Where: Take the Ginza train line to Tawaramachi station and take exit 3#. Turn right and right again at the corner onto Asakusa Ave. Walk 3 blocks and turn right onto Kappabashi dori
Known for the largest fish markets in the world, there are also some good foodie stores in the area, especially near the touristy sushi restaurants in the outer markets. Naturally being so close to all the action, sushi breakfast is insanely delicious in the area. Be prepared to queue for an hour or so at the restaurants in the outer market, walk a little further away and you’ll find a few places not so crowded. Be sure to people watch in the area, fish monger riding bicycles in white lab coats or restaurant owners doing the daily rounds.
Foodie purchases in Tokyo
Tokyo’s miyagegashi, and melting in loveliness the Tokyo banana is cute and adorable, small cream filled banana shaped sponge cakes covered in the signature giraffe pattern and gift wrapped in adorable pink packaging.
Where: Haneda Airport or in the train stations
Kit Kat Matcha
Green tea Kit Kat is a bit of a rarity outside of Japan, although I expect for not much longer as they are really delish. Green in colour I thought they tasted similar to cookies and cream with a sharp flavour after taste, being the Matcha tea. You’ll find them all over the city, in particular at Seven Eleven Stores. The airport even sells super-sized boxes.
Where: All around Tokyo
Patisserie cake rings
The first patisserie store I stumbled upon in Kappabashi was the final one I went into, a cave of baking tools and equipment. I left with 10 small cake rings and 2 large ones as well as a spreading knife – all made in Japan. Continuing down the street we walked past a couple more bakery specialist stores including one store selling only cookie cutters and the next one, only cake tins!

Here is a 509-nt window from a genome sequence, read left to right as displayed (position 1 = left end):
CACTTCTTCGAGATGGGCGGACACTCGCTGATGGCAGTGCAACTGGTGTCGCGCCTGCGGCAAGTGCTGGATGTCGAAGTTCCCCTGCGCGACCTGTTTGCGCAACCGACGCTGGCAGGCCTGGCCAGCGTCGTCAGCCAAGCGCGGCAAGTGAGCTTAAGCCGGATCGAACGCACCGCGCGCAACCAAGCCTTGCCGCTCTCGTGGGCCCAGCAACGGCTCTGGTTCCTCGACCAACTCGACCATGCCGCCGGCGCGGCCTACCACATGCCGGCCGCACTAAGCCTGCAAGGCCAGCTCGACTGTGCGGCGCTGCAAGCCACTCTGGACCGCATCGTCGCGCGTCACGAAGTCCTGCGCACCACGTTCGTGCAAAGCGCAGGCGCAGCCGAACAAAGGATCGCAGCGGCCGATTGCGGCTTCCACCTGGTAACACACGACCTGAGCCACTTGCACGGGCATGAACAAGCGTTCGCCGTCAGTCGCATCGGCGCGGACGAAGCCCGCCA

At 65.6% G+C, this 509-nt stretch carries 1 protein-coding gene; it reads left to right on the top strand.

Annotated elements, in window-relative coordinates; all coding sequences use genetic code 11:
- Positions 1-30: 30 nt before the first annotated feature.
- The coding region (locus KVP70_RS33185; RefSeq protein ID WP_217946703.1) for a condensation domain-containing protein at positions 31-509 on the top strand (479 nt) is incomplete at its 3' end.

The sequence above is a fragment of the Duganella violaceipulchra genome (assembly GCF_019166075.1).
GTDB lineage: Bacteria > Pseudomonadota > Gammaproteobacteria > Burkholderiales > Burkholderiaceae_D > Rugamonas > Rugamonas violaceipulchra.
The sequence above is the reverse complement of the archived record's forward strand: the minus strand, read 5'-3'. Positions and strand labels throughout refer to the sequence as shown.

Where: Kappabashi Street
Have you seen the movie Jiro Dreams of Sushi? I highly recommend anyone visiting Japan to watch it. An apprentice under Jiro spent many years perfecting the trade of a Tamagoyaki (Japanese Omelet), now that is pure dedication and simply amazing. It inspired me to look out for a Tamagoyaki. A small sized copper pan works a treat in making small batches of the egg layer for egg nigiri.
The sheer numbers and types of knives on offer is out of this world. If I can offer tips here, have a general idea on what you are looking for. A Western or Japanese knife? Sizes? purpose ? The Japanese knife is sharpened on one side and does need more care for a longer life compared to the western knives. Food Sake Tokyo has an excellent post on buying knives in Tokyo here. The Kamaasa store offers free engraving with purchases.
Where: Kamaasa in Kappabashi
2-24-1 Matsugaya Taito-ku Tokyo 111-0036
Ginger/garlic grater in the shape of a turtle
A nifty and cute little tool, grating the ginger or garlic results in a paste consistency.
Where: Kamaasa In Kappabashi
Stores chock-a-block of rustic mismatching and oddly shaped ceramics, all handmade in Japan too.
Bamboo mat and chop sticks
Kitchen utensils made from local Bamboo wood is easy to find and reasonably priced. Bamboo mats for sushi making, chopsticks and rice spoons are a few staple Japanese cooking finds.
When I think of Japanese alcohol, I think of sake or Asahi beer. It wasn’t until the trip that we discovered shochu, a distilled alcoholic drink widely drunk in Japan, even more so than sake. Some Shochu beverages are super strong, they’ll knock your socks off.
Where: Anywhere in Tokyo
If you enjoy champagne, look out for sparking sake, (champagne sake!)
Where: Anywhere in Tokyo
While the majority of recipe books are in Japanese, a sushi one with extension photos of sushi presentation is fairly easy to work out.
Where: Tsukiji Market
During Cherry Blossom season, wagashi and condiments appear featuring the delicate flower. Look out for cherry blossom tea!
Kitsch style fake plastic food is addictive to collect, it’s cool and there are shops everywhere in Tokyo, especially in Kappabashi.
Head to Tokyo Character street for anime lover memorabilia, there are a couple of foodie purchases like cups, flasks etc.
Where: Tokyo Station, Tokyo Character Street, First Avenue Tokyo B1F